That curse probably won't work, but there are things that can be done to significantly reduce the quantity of spam, or unwanted commercial Email, that collects in a mailbox. SPAM is an idiom for unsolicited and unwanted commercial Email. The US Congress has made ineffective stabs at controlling spam, but it hasn't worked. Few spammers are scrupulous enough to follow all the rules because it makes their messages so easy to eliminate. Their business is to bombard you with often dubious offers. Anything that gets in the way of that business needs to be worked around or ignored.
Spammers will often declare that their messages are not spam at all by some obscure definition. For the purposes of this page, a spam message is ANY commercial message that is unsolicited.
Spammers come in four flavors. Each has a role to play in putting a spam in your mailbox.
As can be inferred from the interests of the main players, there is no financial incentive to limit the distribution of spam just to people that actually want it. Since it costs virtually nothing to send the messages, the wider it gets distributed, the better for the spammers. Little things like laws and regulations shouldn't stand in the way. Further, many spammers are offshore or use addresses that are defined offshore and don't have to comply with US law.
The way our email systems are set up, there is virtually no cost to send a message. The costs are carried by the network companies that have to transmit, store and forward the messages. The end recipient has to spend time sorting through the garbage and deleting it. If these guys had to pay for what they do, the quantity of spam would drop dramatically. But then, everybody would probably be billed for sending mail and that wouldn't go over well either.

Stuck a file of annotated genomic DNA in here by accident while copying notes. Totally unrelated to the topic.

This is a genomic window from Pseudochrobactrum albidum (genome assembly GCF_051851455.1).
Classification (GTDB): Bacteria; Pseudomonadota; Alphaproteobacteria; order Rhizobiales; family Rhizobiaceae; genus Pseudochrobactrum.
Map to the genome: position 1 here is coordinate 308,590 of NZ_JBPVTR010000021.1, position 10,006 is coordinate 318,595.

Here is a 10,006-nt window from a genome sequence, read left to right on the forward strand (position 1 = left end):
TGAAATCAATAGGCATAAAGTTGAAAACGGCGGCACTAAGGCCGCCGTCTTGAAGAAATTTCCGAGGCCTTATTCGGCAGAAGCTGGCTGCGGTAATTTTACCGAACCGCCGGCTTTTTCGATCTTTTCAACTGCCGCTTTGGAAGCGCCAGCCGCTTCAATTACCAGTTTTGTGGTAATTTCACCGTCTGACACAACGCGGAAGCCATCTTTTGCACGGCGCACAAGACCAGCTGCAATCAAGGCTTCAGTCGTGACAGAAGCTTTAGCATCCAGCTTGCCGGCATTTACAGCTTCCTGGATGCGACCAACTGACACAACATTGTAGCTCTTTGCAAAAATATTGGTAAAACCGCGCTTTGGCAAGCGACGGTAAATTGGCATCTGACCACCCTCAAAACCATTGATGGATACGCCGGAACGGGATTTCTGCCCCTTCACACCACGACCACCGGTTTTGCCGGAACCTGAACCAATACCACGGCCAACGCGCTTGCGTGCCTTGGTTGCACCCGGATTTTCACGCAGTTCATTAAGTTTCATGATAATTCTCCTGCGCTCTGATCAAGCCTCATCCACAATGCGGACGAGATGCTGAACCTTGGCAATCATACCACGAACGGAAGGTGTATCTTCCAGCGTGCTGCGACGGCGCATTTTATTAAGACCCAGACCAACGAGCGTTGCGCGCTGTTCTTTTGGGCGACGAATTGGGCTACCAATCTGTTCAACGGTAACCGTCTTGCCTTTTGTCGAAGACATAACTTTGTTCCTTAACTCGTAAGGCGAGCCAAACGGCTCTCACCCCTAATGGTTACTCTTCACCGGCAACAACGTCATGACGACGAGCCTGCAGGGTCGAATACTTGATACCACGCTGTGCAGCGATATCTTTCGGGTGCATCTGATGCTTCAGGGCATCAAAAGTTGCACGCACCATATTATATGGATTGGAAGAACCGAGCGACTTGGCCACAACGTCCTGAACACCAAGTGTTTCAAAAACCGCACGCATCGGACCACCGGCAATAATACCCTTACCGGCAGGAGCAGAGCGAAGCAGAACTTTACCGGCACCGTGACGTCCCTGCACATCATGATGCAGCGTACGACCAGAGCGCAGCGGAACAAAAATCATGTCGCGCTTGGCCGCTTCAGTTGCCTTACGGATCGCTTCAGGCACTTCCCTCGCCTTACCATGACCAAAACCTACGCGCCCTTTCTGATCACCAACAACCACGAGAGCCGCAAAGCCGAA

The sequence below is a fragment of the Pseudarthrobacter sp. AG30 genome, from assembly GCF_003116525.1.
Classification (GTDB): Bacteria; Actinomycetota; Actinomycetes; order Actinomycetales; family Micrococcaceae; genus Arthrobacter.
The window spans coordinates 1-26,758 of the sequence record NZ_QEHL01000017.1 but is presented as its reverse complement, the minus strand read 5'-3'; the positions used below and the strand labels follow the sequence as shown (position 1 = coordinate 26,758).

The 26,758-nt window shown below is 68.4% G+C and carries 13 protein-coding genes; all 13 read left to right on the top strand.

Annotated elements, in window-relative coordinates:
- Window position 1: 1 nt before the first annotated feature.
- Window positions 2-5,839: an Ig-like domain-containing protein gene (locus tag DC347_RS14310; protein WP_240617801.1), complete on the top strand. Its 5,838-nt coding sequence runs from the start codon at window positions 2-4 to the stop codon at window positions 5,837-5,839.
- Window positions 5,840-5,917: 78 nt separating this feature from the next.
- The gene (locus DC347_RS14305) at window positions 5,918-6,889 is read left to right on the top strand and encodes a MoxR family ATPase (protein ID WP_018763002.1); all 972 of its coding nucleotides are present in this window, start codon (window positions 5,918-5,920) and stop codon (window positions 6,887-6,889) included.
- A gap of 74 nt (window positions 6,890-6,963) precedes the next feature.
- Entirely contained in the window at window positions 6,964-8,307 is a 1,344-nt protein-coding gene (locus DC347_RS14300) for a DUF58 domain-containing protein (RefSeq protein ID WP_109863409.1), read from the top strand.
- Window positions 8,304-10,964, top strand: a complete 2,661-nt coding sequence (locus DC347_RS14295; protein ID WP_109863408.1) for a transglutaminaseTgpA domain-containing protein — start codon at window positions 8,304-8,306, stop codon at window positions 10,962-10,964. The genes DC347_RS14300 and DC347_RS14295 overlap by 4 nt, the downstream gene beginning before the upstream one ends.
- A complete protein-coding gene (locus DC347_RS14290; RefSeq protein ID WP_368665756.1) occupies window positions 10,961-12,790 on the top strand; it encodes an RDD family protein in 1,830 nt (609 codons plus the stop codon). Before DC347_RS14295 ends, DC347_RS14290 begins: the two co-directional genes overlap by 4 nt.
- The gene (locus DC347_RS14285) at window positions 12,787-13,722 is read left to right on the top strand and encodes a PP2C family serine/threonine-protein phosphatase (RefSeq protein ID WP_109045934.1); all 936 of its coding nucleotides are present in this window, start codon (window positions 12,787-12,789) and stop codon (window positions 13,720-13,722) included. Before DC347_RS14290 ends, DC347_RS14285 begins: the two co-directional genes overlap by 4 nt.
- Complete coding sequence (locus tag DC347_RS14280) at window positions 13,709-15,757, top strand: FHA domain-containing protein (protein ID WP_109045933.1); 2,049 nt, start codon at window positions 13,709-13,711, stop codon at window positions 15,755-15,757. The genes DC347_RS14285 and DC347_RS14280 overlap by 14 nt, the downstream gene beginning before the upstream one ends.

Spammers change their own Email addresses more often that most of us change our underwear. They may only keep an address long enough to blast out a hundred thousand messages or so and then start up with a new address. They have to have their ISP's cooperation to do this. Any address that looks like somebody rolled their fingers across the keyboard is virtually guaranteed to be a spammer. Addresses with a large number following a name, such as superman6724 is also likely to be a spammer.
Some spammers also forge their message headers to look like their message came from somebody else. Anybody who is willing to do this doesn't want to be found and obviously cannot be trusted. Forging message headers is blatantly illegal in the US but it happens all the time because virtually nobody gets caught.
There are several things that you SHOULD DO and things that you SHOULD NOT do in dealing with spam. Since there is no real way to tell how scrupulous any given spammer is, you should assume that ALL spammers are dirtbags or worse and treat them as such.
DO NOT REPLY to any spam message, even if the message offers to take you off the distribution list. You do not know who you are dealing with and if the spammer is a mailing list compiler, you have just confirmed that your Email address is a real live address. In any event, the spammer will figure that a large percentage of his messages will get bounced due to bad email addresses and few will look at the returns unless they are compiling more lists. Flaming them by return Email won't do much good either, most won't care how you feel.
DO NOT OPEN ANY ENCLOSURES in a message that looks funny, even if it came from somebody that you know. Some really mean viruses and trojan horses have been distributed this way and they will be usually be automatically forwarded to you from somebody that you know when THEY got infected.